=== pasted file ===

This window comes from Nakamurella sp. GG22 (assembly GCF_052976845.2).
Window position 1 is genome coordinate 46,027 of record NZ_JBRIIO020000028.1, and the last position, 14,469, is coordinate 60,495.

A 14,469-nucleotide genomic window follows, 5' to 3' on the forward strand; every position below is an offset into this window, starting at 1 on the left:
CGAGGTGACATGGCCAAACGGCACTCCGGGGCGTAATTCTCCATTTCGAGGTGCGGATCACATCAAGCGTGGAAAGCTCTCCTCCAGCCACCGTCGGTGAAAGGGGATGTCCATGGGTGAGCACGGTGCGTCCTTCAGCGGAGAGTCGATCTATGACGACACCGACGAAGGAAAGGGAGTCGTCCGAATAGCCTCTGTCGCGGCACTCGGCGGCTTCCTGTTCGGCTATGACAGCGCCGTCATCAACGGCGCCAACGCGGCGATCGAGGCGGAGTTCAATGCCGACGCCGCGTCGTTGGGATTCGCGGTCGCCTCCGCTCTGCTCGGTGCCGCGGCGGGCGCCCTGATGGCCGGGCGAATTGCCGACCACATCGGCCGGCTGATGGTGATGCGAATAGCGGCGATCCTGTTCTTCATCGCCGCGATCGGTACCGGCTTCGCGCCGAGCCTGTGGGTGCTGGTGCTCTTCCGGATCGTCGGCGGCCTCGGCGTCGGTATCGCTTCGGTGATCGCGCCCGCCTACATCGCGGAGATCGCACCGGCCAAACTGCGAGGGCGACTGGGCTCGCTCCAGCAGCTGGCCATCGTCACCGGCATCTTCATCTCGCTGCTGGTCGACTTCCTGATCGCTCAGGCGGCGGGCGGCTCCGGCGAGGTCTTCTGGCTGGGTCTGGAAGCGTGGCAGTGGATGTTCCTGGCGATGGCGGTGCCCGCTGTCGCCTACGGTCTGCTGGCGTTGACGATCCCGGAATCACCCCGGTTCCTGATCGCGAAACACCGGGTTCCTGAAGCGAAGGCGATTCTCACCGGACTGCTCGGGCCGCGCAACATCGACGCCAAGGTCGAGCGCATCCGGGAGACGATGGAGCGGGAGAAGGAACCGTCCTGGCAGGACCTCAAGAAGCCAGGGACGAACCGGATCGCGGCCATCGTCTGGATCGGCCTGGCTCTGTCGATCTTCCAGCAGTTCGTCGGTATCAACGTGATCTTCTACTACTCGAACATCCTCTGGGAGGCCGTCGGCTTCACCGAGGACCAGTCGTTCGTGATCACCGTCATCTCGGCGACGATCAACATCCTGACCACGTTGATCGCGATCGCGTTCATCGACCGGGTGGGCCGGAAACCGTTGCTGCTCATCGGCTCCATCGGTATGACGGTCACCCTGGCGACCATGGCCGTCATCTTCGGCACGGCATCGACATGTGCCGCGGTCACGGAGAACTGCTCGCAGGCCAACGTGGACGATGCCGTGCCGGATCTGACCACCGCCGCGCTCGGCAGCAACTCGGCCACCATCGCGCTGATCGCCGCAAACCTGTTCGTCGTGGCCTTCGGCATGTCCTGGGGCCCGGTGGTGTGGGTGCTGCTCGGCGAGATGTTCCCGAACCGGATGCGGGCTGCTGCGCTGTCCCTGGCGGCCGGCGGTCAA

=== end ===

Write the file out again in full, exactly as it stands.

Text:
This window comes from Nakamurella sp. GG22 (assembly GCF_052976845.2).
Window position 1 is genome coordinate 46,027 of record NZ_JBRIIO020000028.1, and the last position, 14,469, is coordinate 60,495.

A 14,469-nucleotide genomic window follows, 5' to 3' on the forward strand; every position below is an offset into this window, starting at 1 on the left:
CGAGGTGACATGGCCAAACGGCACTCCGGGGCGTAATTCTCCATTTCGAGGTGCGGATCACATCAAGCGTGGAAAGCTCTCCTCCAGCCACCGTCGGTGAAAGGGGATGTCCATGGGTGAGCACGGTGCGTCCTTCAGCGGAGAGTCGATCTATGACGACACCGACGAAGGAAAGGGAGTCGTCCGAATAGCCTCTGTCGCGGCACTCGGCGGCTTCCTGTTCGGCTATGACAGCGCCGTCATCAACGGCGCCAACGCGGCGATCGAGGCGGAGTTCAATGCCGACGCCGCGTCGTTGGGATTCGCGGTCGCCTCCGCTCTGCTCGGTGCCGCGGCGGGCGCCCTGATGGCCGGGCGAATTGCCGACCACATCGGCCGGCTGATGGTGATGCGAATAGCGGCGATCCTGTTCTTCATCGCCGCGATCGGTACCGGCTTCGCGCCGAGCCTGTGGGTGCTGGTGCTCTTCCGGATCGTCGGCGGCCTCGGCGTCGGTATCGCTTCGGTGATCGCGCCCGCCTACATCGCGGAGATCGCACCGGCCAAACTGCGAGGGCGACTGGGCTCGCTCCAGCAGCTGGCCATCGTCACCGGCATCTTCATCTCGCTGCTGGTCGACTTCCTGATCGCTCAGGCGGCGGGCGGCTCCGGCGAGGTCTTCTGGCTGGGTCTGGAAGCGTGGCAGTGGATGTTCCTGGCGATGGCGGTGCCCGCTGTCGCCTACGGTCTGCTGGCGTTGACGATCCCGGAATCACCCCGGTTCCTGATCGCGAAACACCGGGTTCCTGAAGCGAAGGCGATTCTCACCGGACTGCTCGGGCCGCGCAACATCGACGCCAAGGTCGAGCGCATCCGGGAGACGATGGAGCGGGAGAAGGAACCGTCCTGGCAGGACCTCAAGAAGCCAGGGACGAACCGGATCGCGGCCATCGTCTGGATCGGCCTGGCTCTGTCGATCTTCCAGCAGTTCGTCGGTATCAACGTGATCTTCTACTACTCGAACATCCTCTGGGAGGCCGTCGGCTTCACCGAGGACCAGTCGTTCGTGATCACCGTCATCTCGGCGACGATCAACATCCTGACCACGTTGATCGCGATCGCGTTCATCGACCGGGTGGGCCGGAAACCGTTGCTGCTCATCGGCTCCATCGGTATGACGGTCACCCTGGCGACCATGGCCGTCATCTTCGGCACGGCATCGACATGTGCCGCGGTCACGGAGAACTGCTCGCAGGCCAACGTGGACGATGCCGTGCCGGATCTGACCACCGCCGCGCTCGGCAGCAACTCGGCCACCATCGCGCTGATCGCCGCAAACCTGTTCGTCGTGGCCTTCGGCATGTCCTGGGGCCCGGTGGTGTGGGTGCTGCTCGGCGAGATGTTCCCGAACCGGATGCGGGCTGCTGCGCTGTCCCTGGCGGCCGGCGGTCAA